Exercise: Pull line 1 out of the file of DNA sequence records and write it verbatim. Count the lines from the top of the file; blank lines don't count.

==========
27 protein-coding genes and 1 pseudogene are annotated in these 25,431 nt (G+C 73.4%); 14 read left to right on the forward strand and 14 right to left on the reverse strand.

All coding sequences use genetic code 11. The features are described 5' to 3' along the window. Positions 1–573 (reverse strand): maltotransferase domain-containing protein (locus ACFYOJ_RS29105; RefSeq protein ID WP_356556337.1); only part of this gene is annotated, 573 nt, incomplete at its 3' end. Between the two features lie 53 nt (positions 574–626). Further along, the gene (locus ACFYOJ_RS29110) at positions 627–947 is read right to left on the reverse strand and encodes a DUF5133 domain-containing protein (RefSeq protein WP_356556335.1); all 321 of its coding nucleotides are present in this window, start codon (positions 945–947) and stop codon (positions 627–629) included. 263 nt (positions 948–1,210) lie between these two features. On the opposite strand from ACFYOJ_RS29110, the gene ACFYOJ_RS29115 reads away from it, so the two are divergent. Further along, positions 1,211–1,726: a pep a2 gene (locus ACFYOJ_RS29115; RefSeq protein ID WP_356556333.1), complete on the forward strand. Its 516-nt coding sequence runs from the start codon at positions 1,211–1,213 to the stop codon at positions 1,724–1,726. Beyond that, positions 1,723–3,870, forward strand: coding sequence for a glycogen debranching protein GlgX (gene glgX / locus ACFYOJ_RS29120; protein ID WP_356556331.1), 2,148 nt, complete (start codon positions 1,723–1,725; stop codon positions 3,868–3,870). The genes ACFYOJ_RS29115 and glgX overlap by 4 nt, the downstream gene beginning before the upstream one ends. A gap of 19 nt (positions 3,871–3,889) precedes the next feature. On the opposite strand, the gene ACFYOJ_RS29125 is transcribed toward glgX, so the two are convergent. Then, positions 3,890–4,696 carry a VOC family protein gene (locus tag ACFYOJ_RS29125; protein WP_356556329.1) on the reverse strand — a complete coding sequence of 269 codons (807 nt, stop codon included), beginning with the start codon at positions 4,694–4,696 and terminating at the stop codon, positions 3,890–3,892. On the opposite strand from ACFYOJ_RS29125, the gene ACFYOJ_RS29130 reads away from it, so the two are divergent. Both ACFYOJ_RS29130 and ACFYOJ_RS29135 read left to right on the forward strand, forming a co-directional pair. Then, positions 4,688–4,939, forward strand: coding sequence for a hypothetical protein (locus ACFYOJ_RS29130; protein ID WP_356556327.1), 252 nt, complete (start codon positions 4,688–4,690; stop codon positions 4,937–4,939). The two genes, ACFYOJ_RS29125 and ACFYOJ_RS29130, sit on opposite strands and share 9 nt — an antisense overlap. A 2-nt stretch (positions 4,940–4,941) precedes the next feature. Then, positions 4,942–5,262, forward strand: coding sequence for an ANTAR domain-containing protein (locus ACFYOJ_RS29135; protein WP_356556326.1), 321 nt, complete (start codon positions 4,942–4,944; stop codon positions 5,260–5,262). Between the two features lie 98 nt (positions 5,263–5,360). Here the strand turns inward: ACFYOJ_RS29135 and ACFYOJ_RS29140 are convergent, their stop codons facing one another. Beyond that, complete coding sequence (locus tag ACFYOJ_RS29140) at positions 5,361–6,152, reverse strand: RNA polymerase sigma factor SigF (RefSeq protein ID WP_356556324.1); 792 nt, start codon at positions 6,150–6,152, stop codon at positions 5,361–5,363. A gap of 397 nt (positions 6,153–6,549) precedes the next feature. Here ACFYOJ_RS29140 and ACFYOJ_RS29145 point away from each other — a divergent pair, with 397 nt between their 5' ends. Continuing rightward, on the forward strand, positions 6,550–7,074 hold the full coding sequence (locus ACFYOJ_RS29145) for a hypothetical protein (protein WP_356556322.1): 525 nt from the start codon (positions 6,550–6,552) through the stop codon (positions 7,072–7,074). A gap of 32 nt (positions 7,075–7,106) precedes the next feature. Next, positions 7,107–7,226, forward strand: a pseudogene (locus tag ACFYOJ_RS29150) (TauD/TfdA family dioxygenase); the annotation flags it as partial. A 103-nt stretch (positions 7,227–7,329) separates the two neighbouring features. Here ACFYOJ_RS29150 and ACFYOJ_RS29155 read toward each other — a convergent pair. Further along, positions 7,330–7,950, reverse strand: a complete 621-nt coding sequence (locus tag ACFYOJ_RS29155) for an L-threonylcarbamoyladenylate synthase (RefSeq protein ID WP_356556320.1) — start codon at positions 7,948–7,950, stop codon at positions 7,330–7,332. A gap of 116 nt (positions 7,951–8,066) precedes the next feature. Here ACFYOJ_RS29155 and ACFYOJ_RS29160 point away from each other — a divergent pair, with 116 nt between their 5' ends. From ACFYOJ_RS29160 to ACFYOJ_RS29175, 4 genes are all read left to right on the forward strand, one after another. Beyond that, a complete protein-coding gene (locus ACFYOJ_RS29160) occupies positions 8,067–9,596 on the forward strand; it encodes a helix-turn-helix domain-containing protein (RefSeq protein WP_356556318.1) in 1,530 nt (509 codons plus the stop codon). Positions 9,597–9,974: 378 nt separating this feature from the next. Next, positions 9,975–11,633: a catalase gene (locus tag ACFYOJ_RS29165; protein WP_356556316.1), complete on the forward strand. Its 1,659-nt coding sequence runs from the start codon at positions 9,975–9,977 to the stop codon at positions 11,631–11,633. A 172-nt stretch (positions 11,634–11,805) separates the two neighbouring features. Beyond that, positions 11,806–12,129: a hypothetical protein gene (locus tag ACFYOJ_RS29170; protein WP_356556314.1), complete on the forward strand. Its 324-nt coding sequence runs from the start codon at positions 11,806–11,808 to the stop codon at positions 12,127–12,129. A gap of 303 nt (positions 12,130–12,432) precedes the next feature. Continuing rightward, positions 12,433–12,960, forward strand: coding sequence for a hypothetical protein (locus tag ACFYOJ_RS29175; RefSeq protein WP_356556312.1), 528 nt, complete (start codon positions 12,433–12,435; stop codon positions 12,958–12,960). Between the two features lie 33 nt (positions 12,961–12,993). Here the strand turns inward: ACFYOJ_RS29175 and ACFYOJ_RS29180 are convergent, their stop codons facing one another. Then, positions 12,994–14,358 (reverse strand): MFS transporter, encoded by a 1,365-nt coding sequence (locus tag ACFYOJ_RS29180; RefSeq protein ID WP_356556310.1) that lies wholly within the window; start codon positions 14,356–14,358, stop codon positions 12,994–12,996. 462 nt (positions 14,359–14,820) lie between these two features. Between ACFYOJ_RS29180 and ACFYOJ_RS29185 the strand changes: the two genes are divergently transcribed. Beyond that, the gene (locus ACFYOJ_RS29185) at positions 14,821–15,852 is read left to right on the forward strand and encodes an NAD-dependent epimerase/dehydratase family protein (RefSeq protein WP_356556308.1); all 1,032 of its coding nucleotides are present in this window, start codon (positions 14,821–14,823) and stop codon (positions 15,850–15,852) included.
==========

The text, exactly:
27 protein-coding genes and 1 pseudogene are annotated in these 25,431 nt (G+C 73.4%); 14 read left to right on the forward strand and 14 right to left on the reverse strand.